|Adams County, Pennsylvania|
Location in the state of Pennsylvania
Pennsylvania's location in the U.S.
|Founded||January 22, 1800|
|Named for||John Adams, 2nd President of the United States|
522 sq mi (1,352 km²)
520 sq mi (1,347 km²)
2 sq mi (5 km²), 0.29%
194.27/sq mi (75/km²)
|Time zone||Eastern: UTC-5/-4|
Adams County is a county in the U.S. state of Pennsylvania. As of the 2010 census, the population was 101,407. It was created on January 22, 1800, from part of York County and named in honor of the second President of the United States, John Adams. Its county seat is Gettysburg.
Law and government Edit
Pennsylvania State SenateEdit
Pennsylvania House of RepresentativesEdit
United States House of RepresentativesEdit
United States SenateEdit
According to the U.S. Census Bureau, the county has a total area of 522 square miles (1,350 km2), of which 520 square miles (1,300 km2) is land and 2 square miles (5.2 km2) (0.29%) is water. The Bourough of Gettysburg is located at the center of Adams County. This county seat community is surrounded on three sides by the Gettysburg National Military Park (GNMP). The Eisenhower National Historic Site adjoins GNMP on its southwest edge. Most of Adams County's rural landscapes and its mid-19th century roadway pattern remain intact today. Thirteen historic roadways converge at or near Gettysburg Borough. Two circular rings of towns surround Gettysburg; the first ring is typically found at a distance of about 7 miles (11 km) form Gettysburg. The second ring is found at a distance of 12 to 15 miles (24 km) from the County Seat. This "spokes and wheel" pattern represents one of the few examples of Central Place Theory in the Eastern United States.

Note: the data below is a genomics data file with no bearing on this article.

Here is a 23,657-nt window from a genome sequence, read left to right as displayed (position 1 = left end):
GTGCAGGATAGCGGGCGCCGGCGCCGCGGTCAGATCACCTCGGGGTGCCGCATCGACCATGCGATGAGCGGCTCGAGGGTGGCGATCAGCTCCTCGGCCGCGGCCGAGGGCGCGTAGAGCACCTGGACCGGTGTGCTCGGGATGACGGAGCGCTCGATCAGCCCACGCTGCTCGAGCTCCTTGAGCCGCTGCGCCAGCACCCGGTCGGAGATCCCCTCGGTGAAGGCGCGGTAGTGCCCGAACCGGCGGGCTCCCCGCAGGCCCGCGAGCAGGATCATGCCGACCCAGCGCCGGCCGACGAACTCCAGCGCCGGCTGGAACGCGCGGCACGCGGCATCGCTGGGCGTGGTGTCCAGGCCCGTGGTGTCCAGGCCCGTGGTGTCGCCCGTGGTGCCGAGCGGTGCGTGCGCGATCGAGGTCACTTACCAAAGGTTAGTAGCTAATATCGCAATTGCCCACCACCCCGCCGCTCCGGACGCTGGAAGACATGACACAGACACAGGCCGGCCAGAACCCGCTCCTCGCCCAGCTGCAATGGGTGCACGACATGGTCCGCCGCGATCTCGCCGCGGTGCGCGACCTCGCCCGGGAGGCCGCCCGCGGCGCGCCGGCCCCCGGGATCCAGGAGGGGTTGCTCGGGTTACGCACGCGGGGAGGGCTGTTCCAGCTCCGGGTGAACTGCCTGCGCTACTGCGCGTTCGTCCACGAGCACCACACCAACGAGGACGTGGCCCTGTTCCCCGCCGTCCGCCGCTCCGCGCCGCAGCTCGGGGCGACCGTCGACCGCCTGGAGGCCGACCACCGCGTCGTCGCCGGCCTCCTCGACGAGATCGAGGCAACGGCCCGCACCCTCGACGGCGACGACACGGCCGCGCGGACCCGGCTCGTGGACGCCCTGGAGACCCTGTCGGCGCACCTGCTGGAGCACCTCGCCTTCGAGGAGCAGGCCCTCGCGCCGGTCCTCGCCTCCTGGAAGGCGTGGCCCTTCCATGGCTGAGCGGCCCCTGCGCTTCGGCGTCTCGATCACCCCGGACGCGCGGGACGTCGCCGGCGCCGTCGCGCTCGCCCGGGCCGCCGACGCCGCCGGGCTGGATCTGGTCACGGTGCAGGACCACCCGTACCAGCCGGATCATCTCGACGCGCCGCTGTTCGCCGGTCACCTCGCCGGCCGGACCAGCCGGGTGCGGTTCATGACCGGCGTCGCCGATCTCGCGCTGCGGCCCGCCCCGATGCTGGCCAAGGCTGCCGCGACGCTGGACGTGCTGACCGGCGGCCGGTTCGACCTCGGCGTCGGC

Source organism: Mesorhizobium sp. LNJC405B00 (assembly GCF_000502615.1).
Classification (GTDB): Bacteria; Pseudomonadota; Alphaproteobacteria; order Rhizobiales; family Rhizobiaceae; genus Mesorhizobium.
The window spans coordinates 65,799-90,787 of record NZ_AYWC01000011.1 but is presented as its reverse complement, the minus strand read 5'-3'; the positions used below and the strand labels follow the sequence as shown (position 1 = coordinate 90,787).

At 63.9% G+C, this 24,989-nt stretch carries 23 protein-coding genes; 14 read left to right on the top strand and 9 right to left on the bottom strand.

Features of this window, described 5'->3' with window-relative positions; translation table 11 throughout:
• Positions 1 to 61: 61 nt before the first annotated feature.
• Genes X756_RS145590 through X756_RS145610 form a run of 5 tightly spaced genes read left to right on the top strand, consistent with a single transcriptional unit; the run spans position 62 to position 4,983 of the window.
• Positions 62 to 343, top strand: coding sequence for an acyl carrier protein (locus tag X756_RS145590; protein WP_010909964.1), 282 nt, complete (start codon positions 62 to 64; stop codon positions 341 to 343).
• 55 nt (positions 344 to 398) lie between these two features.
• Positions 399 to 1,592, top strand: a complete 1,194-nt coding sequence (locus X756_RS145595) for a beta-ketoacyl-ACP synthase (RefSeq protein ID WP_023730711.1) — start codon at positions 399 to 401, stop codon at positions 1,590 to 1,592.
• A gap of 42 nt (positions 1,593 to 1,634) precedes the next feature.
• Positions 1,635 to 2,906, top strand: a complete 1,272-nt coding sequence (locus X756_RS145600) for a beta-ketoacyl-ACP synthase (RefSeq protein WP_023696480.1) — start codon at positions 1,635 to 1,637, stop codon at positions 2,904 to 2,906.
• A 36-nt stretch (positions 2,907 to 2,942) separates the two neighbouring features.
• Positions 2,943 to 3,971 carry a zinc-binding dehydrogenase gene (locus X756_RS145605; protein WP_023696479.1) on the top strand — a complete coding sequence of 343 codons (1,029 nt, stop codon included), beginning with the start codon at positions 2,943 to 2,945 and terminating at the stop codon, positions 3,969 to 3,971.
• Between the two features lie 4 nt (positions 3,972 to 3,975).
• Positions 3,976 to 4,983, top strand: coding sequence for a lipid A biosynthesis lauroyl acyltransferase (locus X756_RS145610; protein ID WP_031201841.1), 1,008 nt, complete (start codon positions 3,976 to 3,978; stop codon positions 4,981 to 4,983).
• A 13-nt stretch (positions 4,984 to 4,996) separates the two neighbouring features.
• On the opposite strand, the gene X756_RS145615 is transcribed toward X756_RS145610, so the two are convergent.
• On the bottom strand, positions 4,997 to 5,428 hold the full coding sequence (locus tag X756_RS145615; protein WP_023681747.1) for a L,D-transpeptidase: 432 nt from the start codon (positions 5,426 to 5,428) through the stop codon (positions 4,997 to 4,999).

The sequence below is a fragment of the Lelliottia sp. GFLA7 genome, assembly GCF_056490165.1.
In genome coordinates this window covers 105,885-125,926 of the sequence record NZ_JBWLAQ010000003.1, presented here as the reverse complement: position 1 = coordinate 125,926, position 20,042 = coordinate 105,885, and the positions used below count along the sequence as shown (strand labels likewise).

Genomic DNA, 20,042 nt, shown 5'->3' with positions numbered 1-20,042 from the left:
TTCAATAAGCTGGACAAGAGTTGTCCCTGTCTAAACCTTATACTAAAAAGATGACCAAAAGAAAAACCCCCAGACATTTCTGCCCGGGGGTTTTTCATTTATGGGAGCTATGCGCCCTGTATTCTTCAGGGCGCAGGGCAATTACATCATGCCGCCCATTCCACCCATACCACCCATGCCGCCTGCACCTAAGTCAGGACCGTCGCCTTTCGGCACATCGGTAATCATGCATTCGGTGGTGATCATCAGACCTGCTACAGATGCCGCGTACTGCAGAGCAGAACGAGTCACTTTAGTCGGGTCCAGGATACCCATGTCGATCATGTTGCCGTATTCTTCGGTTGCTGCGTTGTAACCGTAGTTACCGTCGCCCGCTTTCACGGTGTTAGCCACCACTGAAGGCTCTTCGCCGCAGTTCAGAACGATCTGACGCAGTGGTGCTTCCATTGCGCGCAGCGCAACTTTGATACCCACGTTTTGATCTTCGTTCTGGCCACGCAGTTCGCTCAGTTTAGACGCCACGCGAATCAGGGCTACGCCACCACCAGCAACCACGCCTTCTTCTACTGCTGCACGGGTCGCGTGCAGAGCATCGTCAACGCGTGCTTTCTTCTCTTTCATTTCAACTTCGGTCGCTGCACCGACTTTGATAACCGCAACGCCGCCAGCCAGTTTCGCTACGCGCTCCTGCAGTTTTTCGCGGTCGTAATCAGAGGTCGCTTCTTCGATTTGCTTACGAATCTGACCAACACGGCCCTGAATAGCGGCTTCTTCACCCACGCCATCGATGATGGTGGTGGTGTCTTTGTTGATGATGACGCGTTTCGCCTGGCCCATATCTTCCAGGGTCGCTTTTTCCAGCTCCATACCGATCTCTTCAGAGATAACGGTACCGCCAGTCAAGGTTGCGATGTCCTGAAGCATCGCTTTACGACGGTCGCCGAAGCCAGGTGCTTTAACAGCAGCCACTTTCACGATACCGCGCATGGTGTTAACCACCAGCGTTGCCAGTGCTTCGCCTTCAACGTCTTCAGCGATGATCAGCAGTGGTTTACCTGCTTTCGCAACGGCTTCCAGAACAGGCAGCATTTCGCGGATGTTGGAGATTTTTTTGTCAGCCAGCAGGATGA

- Cumberland County (north)
- York County (east)
- Carroll County, Maryland (southeast)
- Frederick County, Maryland (southwest)
- Franklin County (west)